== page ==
Mystery 200-year-old Shipwreck Discovered in Gulf of Mexico Missing Clues About Crew and Vessel, Just the Number 2109

Shipwreck, Florida
A close-up view of the bow of a ship found in the Gulf of Mexico on Thursday, May 16, 2019. Marine life is prevalent on the wreck, except on the copper sheathing which still retains its antifouling ability to keep the hull free of marine organism like Teredo navalis (shipworm) that would otherwise burrow into the wood and consume the hull or barnacles that would reduce the vessel’s speed. NOAA Office of Ocean Exploration and Research

Researchers testing equipment in the Gulf of Mexico inadvertently discovered the 200-year-old wreckage of a ship earlier this month. Evidence from the wreck suggests it's sailors may have come to a fiery end.

The team aboard the National Oceanic and Atmospheric Administration (NOAA)'s Okeanos Explorer found the impressive wreck when they were testing a remotely operated vehicle about 160 miles off the shore, The Charlottesville Observer reported.

"[The find] was completely unexpected, like finding a needle in a haystack—but one you're not looking for," Frank Cantelas, from the NOAA Office of Ocean Exploration and Research, told Newsweek via email. Although he wasn't on the boat himself, he said he knew the team felt very fortunate to be involved in such a "surprising" discovery.

The long-lost vessel lies about 1,460 feet below the surface of the water, along a long, underwater cliff known as the Florida Escarpment. The team made the discovery on May 16 during an expedition, before sharing news of the wreck online this week.

Shipwreck, Gulf of Mexico
ROV 'Deep Discoverer' approaching the bow of a shipwreck in the Gulf of Mexico, Thursday May 16, 2019. NOAA Office of Ocean Exploration and Research

An unusual sonar signal tipped the team off to the wreck, and they scrambled to contact expert marine archaeologists once they realized what they had found. The archeologists joined a live video stream of the seafloor to observe the dive remotely.

"Archaeologists who would not have otherwise been able to participate in the dive were able to share in the excitement from shore," Cantelas said. "Some of them received calls to participate while driving home from work or meeting with friends after work."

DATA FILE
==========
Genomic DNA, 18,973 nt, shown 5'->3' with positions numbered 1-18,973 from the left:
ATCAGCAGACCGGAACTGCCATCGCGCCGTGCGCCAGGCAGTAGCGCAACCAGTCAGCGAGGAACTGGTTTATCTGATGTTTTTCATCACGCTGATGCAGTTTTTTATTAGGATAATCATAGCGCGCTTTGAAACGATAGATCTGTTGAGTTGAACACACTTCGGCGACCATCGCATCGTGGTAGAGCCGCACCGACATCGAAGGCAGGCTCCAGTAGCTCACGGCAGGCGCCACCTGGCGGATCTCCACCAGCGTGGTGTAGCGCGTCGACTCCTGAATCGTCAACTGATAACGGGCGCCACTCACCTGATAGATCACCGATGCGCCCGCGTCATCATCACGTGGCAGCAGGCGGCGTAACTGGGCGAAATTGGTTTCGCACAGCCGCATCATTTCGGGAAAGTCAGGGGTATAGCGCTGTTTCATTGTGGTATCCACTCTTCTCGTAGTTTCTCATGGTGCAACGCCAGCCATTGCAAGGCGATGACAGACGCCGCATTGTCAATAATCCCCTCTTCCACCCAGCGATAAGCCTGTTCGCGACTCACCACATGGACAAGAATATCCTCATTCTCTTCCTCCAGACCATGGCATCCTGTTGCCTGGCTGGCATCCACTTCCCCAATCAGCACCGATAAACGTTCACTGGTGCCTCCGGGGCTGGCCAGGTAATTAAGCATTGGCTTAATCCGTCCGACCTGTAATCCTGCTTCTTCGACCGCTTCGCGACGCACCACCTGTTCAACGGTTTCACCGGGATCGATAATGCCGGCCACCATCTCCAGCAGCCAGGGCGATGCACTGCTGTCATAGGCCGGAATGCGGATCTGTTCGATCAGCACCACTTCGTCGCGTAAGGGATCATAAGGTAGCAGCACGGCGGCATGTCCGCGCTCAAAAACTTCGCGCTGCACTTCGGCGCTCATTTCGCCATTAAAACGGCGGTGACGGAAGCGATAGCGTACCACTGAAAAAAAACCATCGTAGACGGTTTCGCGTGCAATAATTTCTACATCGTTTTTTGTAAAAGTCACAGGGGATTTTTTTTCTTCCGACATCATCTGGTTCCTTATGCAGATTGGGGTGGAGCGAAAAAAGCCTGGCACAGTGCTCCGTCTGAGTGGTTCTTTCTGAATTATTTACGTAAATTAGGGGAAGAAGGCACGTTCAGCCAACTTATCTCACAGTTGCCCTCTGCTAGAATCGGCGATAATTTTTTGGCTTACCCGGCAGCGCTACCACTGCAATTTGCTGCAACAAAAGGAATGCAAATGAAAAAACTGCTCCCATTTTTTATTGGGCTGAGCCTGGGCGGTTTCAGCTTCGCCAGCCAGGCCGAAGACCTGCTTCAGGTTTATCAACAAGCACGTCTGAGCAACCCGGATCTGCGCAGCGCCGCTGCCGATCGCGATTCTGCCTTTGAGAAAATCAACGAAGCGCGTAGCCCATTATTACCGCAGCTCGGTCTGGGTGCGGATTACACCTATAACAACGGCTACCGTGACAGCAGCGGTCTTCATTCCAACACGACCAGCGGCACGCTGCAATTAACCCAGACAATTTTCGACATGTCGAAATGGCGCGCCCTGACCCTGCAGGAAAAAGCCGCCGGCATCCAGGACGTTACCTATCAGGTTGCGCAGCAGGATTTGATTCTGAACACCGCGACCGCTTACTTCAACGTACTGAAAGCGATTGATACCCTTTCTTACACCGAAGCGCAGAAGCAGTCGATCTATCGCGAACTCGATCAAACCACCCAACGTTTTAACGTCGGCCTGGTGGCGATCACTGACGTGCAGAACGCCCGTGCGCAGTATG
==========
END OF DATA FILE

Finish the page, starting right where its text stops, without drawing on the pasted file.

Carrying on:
High resolution images revealed a ship likely built around the mid-1800s, according to the NOAA. But archaeologists couldn't immediately tell how long ago the ship sank. Made of wood with copper sheathing, the vessel is thought to have stretched about 124 feet long.

So far, many mysteries about the boat remain. "The remotely operated vehicle dive... provided basic information about the shipwreck and its current condition, but left archaeologists with many questions, including what type of sailing vessel the wreck is, why it is there, where it is from, how old it is, who was on it and where they were from," Cantelas said.

Researchers haven't been able to confirm details about the boat's nationality, crew, rig or trade, the NOAA reported. However, the numbers "2109" were nailed to the edge of the ship's rudder, and some iron and copper artifacts were spotted near the vessel.

Specialists are combining multiple pictures of the wreck to create a mosaic image of the vessel for further investigation. Cantelas said this will be "key" to understanding how artifacts and other features of the site are related.

"These relationships might reveal how different areas of the ship were used and how the wreck decayed after sinking. It provides us with a fairly accurate representation of the entire shipwreck at the time it was found, including its size and shape, which is much more difficult to discern from the limited viewpoint of the video," he said. "The photomosaic also provides a record of the site at the time it was discovered, so that we can determine how the site is changing as it slowly deteriorates."

Ghost Ship, Shipwreck
The numbers “2109” are visible along the trailing edge of the rudder of a shipwreck discovered in the Gulf of Mexico, Thursday May 16, 2019. The pattern of nails securing the copper sheathing is plainly visible. NOAA Office of Ocean Exploration and Research

Much of the ship's hull is relatively well-preserved, although parts of the protective copper sheathing have deteriorated. Unusually, no structure remains above the ship's water line, and the team found little evidence of standing rigging.

Charred pieces of timber and bent fasteners suggests the boat may have caught alight at sea. Researchers think fire may have engulfed the boat and destroyed almost everything above the surface of the water.

NOAA spokesperson Emily Crum described the "surprising" find to the Observer. "Typically when we find/explore shipwrecks, we have some basic information that allows us to search for a target," she told the newspaper. "In this instance, there was no information to suggest the wreck was there. The team just 'stumbled' upon it."

Cantelas said his NOAA office has not yet planned any more investigations of the wreck. "As exploration of deep waters is difficult and expensive, we don't know when there will be another expedition," he said. But the data and images they have so far will be made public. He hopes his will spur other groups to explore and research the site.

"The deep waters of the ocean hold many shipwrecks and are an underwater museum we have only started to explore. This chance discovery is a window into the past and allows us to learn more about the maritime archaeology of the Gulf of Mexico," he added. "While it is one thing to study historical records, we can learn things from shipwrecks and studying artifacts that were never captured in the written record."

This article has been updated with comment from Frank Cantelas.